Recently I was struck by the realization that war never actually lets go. Though it might end – and we might continue – we are forever changed. I am in awe of the human spirit and perplexed by the concept of war. Let me be clear – I am not a pacifist. I know that some fights are necessary, and I do not shy away from them. Still, I wonder if we ever enter a war with the real awareness of the future cost.
In the Torah, there is lots of discussion on how we are to create and sustain a just society. Within it, there are laws regarding war, and through some of these laws, we receive guidance on how to handle such trials.
One of the laws given is that when we approach a city to wage war, we must first offer it a chance for a peaceful surrender. Although different commentators debate how truly progressive this objective is, we are also told that this is only appropriate in a so-called ‘optional war.’ In a commanded war, we do not extend offers of peace. However, we do check in with our soldiers to determine if any of them need to be spared participating in such a fight.
Before beginning a commanded war, soldiers who have just built a home, just planted a field or are recently married are told to go home. The Torah is not willing to sacrifice any person who has prepared for these joyful milestones but not yet experienced them. As biblical commentator Rashi explains, this is a matter of ogmat nefesh, which means, anguish of the soul. Rashi’s view seems to be that it is not right to have them stay if they would be in anguish over missing such wonderful events back home.
We’re also told that a soldier who is fearful, or fainthearted, should be exempt from fighting because we wouldn’t want his fear to affect the others around him.
In reading these laws within the Torah, it becomes apparent that the magnitude of war and its lasting effects were recognized by our tradition. In other words, the Torah wants us to understand, as best we can, that war comes with serious ramifications.
Now, most of us are not standing at the border about to wage war on a foreign city. However, many of us take on more intimate and emotional battles every day. As we are constantly soul-searching and trying to find self-awareness, I would like to take these rules of war and apply them to the intricate interactions we have with one another. In our modern day battles of will, how can we try to maintain a just society and thoughtful atmosphere even amidst disagreement?
I believe there are four distinct lessons that we can apply to complicated social interactions.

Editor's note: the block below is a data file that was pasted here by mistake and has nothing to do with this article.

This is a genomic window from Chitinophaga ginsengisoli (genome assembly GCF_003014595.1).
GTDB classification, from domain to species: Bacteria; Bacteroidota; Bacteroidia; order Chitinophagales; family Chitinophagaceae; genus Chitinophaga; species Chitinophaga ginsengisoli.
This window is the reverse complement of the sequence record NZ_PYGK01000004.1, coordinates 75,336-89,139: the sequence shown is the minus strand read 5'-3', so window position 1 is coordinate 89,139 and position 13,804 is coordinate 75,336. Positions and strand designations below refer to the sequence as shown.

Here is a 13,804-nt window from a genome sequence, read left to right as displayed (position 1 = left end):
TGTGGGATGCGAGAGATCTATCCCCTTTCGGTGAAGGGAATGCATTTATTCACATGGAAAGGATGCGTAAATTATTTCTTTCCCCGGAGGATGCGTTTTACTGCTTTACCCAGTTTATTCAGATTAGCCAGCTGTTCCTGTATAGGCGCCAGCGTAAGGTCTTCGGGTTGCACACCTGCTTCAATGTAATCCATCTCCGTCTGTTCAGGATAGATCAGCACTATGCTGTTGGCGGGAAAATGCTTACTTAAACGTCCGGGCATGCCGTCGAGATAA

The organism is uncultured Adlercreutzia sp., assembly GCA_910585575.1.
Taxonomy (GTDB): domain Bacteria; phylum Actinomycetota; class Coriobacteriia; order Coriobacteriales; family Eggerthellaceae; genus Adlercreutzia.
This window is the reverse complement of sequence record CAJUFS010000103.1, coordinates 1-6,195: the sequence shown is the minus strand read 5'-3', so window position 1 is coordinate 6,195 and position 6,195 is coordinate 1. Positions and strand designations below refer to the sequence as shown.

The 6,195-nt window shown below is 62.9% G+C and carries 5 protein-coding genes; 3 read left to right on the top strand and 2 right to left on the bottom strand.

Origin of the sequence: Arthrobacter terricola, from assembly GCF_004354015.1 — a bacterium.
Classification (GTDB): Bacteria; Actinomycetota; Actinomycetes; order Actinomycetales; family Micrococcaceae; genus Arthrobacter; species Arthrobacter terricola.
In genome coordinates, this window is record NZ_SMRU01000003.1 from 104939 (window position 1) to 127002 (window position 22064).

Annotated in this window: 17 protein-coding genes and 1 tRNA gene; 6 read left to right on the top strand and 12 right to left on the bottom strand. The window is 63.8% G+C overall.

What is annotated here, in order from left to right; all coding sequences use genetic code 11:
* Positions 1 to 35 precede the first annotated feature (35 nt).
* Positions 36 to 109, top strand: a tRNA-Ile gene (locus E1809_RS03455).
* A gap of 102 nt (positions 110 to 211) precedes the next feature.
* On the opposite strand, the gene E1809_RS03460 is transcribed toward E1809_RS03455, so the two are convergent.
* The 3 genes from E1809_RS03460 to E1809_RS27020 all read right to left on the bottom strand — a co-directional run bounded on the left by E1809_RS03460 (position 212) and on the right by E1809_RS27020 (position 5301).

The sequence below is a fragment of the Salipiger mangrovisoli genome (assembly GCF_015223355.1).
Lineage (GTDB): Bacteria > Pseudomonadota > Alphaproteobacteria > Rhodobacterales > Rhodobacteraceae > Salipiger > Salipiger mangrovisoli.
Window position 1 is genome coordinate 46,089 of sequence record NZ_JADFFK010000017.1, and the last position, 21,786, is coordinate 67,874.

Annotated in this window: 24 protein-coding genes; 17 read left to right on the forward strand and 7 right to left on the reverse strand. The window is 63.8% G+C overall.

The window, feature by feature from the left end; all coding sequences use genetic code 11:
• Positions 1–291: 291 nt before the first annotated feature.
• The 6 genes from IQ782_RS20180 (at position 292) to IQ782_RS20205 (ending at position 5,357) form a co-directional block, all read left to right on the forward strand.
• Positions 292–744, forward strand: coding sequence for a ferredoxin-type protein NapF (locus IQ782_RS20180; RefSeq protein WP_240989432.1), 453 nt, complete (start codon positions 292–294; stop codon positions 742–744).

First, offering a diplomatic alternative before engaging in battle is rarely done. What would it be like to look your spouse, coworker or friend in the eye – before saying anything harsh – and warn them with,
A fight may be around the corner if their next move isn’t a peaceful surrender?
I’m not saying this approach avoids all conflict; there will still be tension in the air – but it could spare you that particular battle and any of the hurtful ramifications of the words you would have used to fight.
Secondly, all wars are necessary. Though there are some things worth fighting for, like principles and people we must protect, there are also a large number of wars that are optional. Knowing that Judaism recognizes these two distinct categories leads me to believe that we should, from time to time, evaluate our situations and choose to opt out of certain fights. Though anger may prompt us to feel something hurtful needs to be said, it’s possible that while it could be said – there could also be alternative approaches.
Thirdly, I’m enthralled by the idea that avoiding personal anguish trumps engaging in necessary battles. I know many individuals who stand by their ideals and their belief in right versus wrong. They fight and teach and preach those values regardless of cost. From time to time, I may fall into that category. We seem to have before us an understanding of the way standing up for justice might come at the risk of great personal pain. We are taught here that such pain is reason enough to hesitate, and that we should, in fighting for the greater good, pause and consider the effects on our soul. And if they seem too great, we have the option to choose to turn away – even from the most righteous of fights.
Finally, there is the hint at the reality that pain and heartbreak can be contagious. If we recognize this to be true for the fearful soldier, we may also see its truth in our friends and loved ones. This means we are obligated to consider not only the pain of our hearts or the one we fight but also all those who love and care for each person involved. Remembering that there can be collateral damage to arguments may help us better respond to that contagious pain when it does eventually spread.
Spending this much time thinking about how we fight might not seem appropriate. If you prefer, you can spend your time promising never to fight again. But such vows are often broken before the ink dries. Instead, we can be proud to know that our tradition acknowledges both the need for battle in a just society and also provides lessons which can help minimize or prepare for the ramifications of war.
My prayer is that we can learn from these laws in the Torah and in doing so – maybe fight a little less, or prevent some of our anguish, or help our loved ones, so they don’t have to hurt on our behalf.